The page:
In memory of the soldiers of Cane Hill

By - Thursday 27th August, 2015

Sean Creighton on actions to honour the memory of local soldiers traumatised by combat

Barratt Homes has started work to build 675 homes at the former 205 acre Cane Hill Asylum and Hospital site. It will cost £210 million. Croydon Council will receive around £10 million in community infrastructure levy monies. Hyde Housing Association will run the 25% of the homes designated ‘affordable’. It is estimated that the homes will generate £1m in council tax and result in £7.2m in spending in Coulsdon.

This new chapter in the area’s history is a suitable moment to remember that a memorial to First World War servicemen who were patients at the former asylum is supposed to be being erected at Croydon Cemetery in Mitcham Road. This, along with their belated edition to the national Roll of Honour, will be the culmination of a campaign to have such men recognised.

As a result of research work by Pam Buttrey for her book on the history of the hospital, published in 2011, church of England minister Adrian Falks began campaigning in 2009 for their recognition and for an enquiry into why parliament and the church had allowed the hospital’s cemetery on Portnalls Road to be deconsecrated.

They are heroes as much as others who faced horrors

This was allowed under the Cane Hill Cemetery Act 1980, designed to release the land for use for other purposes. Nearly 6,000 bodies were exhumed, but no distinction was made between the soldiers’ remains and those of ordinary patients. Their ashes were scattered over Location 1,000 within the garden of remembrance at Croydon Cemetery. The asylum cemetery site was subsequently used for a housing development.

Adrian was joined in his campaign by the Croydon Guardian, descendants of the soldiers, and the British Legion’s Norbury branch, highlighting twenty-six of the more than forty soldiers admitted to Cane Hill during the War. Many died within months and were buried in the cemetery with full military funerals, separately from other asylum patients.

In a letter to the newspaper, the Norbury branch wrote: “These people too were heroes. The only difference between those who survived, the thousands who died and the poor souls who broke down mentally and were classed as mad, because of the constant strain and horrors they faced, was the fact that instead of losing their lives, they lost their sanity.

As well as losing their minds, they lost their homes, loved ones and friends. They risked just as much but lost more than most who were lucky enough to live through their ordeals”.

For years relatives have asked to see a final resting place

Gavin Barwell, now MP for Croydon Central but then Croydon cabinet member for community safety and cohesion, said in 2009: “For years, we’ve been approached by people wanting to see the final resting place of their relatives and we’ve only been able to point them towards an unmarked mound of earth in Croydon cemetery’s garden of remembrance”. A memorial was in fact placed at the cemetery but was later stolen. It is the implementation of the promise of a replacement memorial that is awaited.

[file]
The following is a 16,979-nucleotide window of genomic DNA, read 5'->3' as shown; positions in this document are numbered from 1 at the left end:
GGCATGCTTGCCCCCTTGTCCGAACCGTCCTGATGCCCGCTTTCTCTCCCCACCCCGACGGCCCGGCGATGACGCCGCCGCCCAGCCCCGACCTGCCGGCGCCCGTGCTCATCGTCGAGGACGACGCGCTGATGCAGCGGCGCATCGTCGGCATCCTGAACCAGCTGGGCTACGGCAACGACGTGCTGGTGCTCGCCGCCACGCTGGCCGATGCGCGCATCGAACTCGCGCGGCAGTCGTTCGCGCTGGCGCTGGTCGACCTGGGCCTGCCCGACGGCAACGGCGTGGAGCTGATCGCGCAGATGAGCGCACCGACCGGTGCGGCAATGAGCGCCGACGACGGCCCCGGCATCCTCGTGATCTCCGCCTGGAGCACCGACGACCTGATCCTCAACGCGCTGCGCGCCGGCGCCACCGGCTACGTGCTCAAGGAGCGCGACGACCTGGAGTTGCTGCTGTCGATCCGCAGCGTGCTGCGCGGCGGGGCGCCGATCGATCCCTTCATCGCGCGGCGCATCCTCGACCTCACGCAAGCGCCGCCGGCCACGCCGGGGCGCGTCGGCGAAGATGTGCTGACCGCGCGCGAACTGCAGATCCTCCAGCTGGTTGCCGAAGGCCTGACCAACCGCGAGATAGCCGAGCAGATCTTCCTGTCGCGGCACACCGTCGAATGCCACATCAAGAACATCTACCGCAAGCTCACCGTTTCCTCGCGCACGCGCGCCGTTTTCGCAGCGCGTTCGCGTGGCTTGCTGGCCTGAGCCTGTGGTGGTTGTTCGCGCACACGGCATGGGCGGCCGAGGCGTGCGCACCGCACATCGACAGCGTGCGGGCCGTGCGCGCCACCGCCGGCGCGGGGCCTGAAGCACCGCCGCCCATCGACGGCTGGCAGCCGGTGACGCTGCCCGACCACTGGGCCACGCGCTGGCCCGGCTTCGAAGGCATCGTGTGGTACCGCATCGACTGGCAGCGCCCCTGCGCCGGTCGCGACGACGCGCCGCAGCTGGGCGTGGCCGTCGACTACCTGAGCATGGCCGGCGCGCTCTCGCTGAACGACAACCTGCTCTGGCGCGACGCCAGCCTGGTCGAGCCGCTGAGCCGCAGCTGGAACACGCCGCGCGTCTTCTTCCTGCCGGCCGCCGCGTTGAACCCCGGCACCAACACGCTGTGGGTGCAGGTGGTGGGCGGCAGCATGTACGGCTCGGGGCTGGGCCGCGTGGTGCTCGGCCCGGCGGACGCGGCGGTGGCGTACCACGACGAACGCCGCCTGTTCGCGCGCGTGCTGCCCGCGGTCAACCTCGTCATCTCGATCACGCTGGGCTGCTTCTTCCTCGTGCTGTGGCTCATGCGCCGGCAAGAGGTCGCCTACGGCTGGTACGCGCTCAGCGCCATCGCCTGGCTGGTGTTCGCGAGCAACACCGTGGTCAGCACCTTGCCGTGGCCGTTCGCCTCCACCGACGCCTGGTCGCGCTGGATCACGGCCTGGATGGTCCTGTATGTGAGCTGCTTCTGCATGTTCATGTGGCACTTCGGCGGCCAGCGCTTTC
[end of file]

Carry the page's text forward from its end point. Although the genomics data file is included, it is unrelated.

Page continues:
Adrian has also been running a campaign to have what he regards as the desecration of the cemetery addressed by government and the Anglican church. In May 2015 he had a letter published in the Croydon Guardian seeking action by prime minister David Cameron. Adrian has made himself very unpopular within some Anglican circles over his campaign.

However, it was not just First World War servicemen who died at the hospital and were buried in the cemetery. Soldier Luther Henderson, who fought in World War Two, never mentally recovered and was placed in the hospital in 1950 where he soon caught and died of tuberculosis. His sister Thelma Cook and her husband Bill were horrified at the way in which the graves of the war dead at the cemetery were dealt with, and their inability to object. The cemetery stopped being used for burials in late September 1950. For many years Thelma used to take flowers up to the plot each year on the anniversary of his death, until the graveyard became so overgrown that she could no longer find it. Mrs Cook never got over the trauma of what happened to her brother and her inability to have her objection taken seriously.

Army dentists would drill black patients’ teeth without anaesthetic

Bill, a West Indian, re-called that new officers in the Army Dental Corps were apt to single out black soldiers for treatment, even though their teeth (due to genetics) were usually far sounder than those of white soldiers. Furthermore, these newly-trained dental officers would do unnecessary fillings without local anaesthetic, which bill claimed was based on the premise that black people were impervious to pain and would be afraid to report the practice.

Adrian has not yet received a reply from the prime minister and no date has been announced by Croydon Council and the Commission for Commonwealth War Graves for the unveiling of the new memorial.

Sean Creighton

Sean Creighton

A former employee of and freelance project worker with community and voluntary organisations, Sean is active with Croydon Assembly and with the Planning and Transport Committee of the Love Norbury group of residents associations. He is Chair of the Norbury Community Land Trust. He is a historian of Croydon and South-West London, British black society, social action and the labour movement. He coordinates the Samuel Coleridge-Taylor and Croydon Radical History networks. He runs blog sites covering Croydon, Norbury and history events, issues and news. He runs a small scale publishing imprint called History & Social Action Publications. He gives talks on a range of history topics and leads history walks.

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